Going Comprehensive: MCI, “This Is Now” (1996) and Apple, “Bulbs” (2016)

At any given time there may or may not be a current TV ad that dares to comprehend the whole American or even human experience in 60 seconds. It’s obvious when the attempt is being made because of the extraordinary richness of references.  Lately it’s Apple, in the “Bulbs” ad for the new MacBook Pro.

Any of these ads deserves book-length treatment to come to terms with what they include (and don’t), how they portray it, and how they make it work.

Let’s start with “This Is Now – This Is How” from that golden mid-90’s period when MCI (an upstart AT&T challenger – where are they now?)  made its strong bid to take over the national imaginary. A calm, slightly presumptuous voice – not quite a wise guy – tells us:

This isn’t about why your business has to communicate better or why the time is ripe to put all the new technology to work. We’re past that stage.

MCI 1996

Notice the charming moment at 0:12 where an unbusinesslike and utterly artificial image of a heavy tomato enthroned in dark soil illustrates the notion of a ripe time. It’s a signal that these people will throw in anything to tease and delight the mind receiving their message. If you’re in the mood (and the rest of the ad will strongly encourage this mood), you can take it as a signal that everything really is relevant to everything else, and in a budding healthy way.

This is about putting laptops on desks, and pagers in pockets. It’s about email and the Internet. It’s about a person who puts it all together, and a company that can give you the hardware and software you need.

The extraordinary editing pace — aggressively fast at times, aggressively irregular altogether — begins to make an impression greater than any single shot. It spurts and glides. Even as it smartly alternates realities with metaphors conceptually, it alternates horizontal and vertical motions visually. You feel that all possibilities are being explored. Strangely, the intensity of all of this happening so fast in such a brief time makes you feel that the exploration is thorough and rigorous. The apparent inclusiveness boxes you in. MCI wants you to sync up with its operational Present, its own regime of what is Actually Happening, and in the creative ferment of the ad’s montage it can further this program even with zany tokens of un-Present things (starting at 0:29): a David Lynchian robin, a Flash Gordon calamity,[1] a self-rocking rocking chair.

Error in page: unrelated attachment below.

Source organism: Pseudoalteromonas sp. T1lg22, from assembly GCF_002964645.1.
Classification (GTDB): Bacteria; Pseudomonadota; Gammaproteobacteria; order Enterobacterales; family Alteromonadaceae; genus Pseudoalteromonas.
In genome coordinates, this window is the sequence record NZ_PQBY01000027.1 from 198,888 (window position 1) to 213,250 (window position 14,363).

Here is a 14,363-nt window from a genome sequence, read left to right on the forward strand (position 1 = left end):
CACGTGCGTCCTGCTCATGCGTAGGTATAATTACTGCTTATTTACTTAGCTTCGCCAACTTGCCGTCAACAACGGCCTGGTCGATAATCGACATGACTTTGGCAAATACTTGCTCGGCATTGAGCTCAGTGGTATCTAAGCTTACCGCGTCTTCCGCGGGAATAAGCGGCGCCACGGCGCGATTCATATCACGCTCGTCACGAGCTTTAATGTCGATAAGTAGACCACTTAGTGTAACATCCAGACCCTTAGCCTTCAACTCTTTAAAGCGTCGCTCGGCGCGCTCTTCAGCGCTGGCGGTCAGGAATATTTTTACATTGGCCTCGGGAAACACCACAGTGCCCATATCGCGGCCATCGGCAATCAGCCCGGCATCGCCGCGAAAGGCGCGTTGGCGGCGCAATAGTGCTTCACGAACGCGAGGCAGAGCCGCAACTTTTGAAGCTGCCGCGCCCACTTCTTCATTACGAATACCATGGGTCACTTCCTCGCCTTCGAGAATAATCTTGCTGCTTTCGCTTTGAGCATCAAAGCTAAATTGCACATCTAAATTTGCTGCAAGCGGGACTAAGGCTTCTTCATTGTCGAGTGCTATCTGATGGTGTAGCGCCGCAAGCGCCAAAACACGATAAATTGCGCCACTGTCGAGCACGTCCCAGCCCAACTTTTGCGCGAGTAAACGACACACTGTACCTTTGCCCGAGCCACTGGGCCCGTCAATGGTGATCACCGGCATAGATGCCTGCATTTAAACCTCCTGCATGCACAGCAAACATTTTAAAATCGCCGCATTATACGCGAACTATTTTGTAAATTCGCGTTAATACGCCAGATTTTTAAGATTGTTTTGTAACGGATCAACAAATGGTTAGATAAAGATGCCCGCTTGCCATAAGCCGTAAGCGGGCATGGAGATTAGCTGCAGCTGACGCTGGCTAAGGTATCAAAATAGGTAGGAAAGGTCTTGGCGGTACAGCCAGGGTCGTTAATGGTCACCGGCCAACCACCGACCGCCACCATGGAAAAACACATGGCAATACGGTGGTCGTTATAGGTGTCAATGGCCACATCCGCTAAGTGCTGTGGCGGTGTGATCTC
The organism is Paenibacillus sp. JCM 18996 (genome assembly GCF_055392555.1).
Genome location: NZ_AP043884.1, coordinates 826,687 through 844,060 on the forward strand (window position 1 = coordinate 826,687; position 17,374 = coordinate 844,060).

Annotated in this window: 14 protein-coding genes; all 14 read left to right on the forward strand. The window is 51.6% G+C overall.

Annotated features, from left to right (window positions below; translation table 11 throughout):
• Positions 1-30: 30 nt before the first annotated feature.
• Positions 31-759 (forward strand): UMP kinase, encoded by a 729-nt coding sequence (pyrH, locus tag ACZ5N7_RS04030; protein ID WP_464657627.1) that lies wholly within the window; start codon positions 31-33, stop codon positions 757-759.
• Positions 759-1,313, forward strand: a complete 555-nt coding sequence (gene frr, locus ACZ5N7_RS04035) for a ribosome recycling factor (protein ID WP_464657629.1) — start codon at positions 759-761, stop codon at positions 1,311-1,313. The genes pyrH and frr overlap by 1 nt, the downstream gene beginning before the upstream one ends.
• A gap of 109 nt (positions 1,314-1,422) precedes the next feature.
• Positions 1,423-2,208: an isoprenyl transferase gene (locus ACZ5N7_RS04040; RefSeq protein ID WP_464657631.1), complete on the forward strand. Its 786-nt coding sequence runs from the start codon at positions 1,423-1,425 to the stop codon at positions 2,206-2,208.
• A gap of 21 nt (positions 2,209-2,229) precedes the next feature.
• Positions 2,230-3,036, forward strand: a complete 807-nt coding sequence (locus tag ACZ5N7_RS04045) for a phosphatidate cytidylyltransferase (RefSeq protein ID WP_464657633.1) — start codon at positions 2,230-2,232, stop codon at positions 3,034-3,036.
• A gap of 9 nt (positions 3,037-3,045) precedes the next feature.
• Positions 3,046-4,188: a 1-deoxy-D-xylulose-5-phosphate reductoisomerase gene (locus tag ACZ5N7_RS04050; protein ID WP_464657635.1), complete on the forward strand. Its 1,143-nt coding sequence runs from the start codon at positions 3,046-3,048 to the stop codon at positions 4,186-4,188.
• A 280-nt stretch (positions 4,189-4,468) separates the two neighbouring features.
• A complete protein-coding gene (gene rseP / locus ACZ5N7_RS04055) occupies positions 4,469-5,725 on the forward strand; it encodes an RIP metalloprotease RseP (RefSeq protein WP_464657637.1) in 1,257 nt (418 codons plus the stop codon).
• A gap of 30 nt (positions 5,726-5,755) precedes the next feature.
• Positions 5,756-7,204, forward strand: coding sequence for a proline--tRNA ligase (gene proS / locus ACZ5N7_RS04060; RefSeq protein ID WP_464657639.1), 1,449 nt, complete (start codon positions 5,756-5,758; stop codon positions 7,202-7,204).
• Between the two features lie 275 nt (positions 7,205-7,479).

This isn’t about blue sky, or sci-fi, or bye-the-bye. This is about now, and about how.

The ad doesn’t try to cover everything you do; it covers the various ways in which you relate to your world — fantasy, hope, and memory as well as realistic perception.

Twenty years later, the MCI ad has become a technological nostalgia piece for its content (pagers and pay phones!). But in its strategy and style it exudes a classic confidence in Going Comprehensive.

Here’s another great one with a stunningly radical and therefore universal social message, “There Are Only Minds”:

MCI 1997

Now consider Apple’s “Bulbs,” a quick yet picturesque tour of modern technological advance culminating in the new MacBook Pro. The montage is not a brain spasm of things coming together like we experience in the MCI ads; it’s more about forward motion and delineating segments of history. What is the ultimate message, or impression? I would say: In general, we’re blowing the place up. In particular, buy the new MacBook Pro today so you can blow it up tomorrow.

 

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[1]  I have no idea if this is a real Flash Gordon clip as opposed to a simulation, but I looked up the space ships to make sure it was Flash Gordon and not Buck Rogers.

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About Steve Smith

Professor of Philosophy & Religious Studies and Director of Film Studies at Millsaps College
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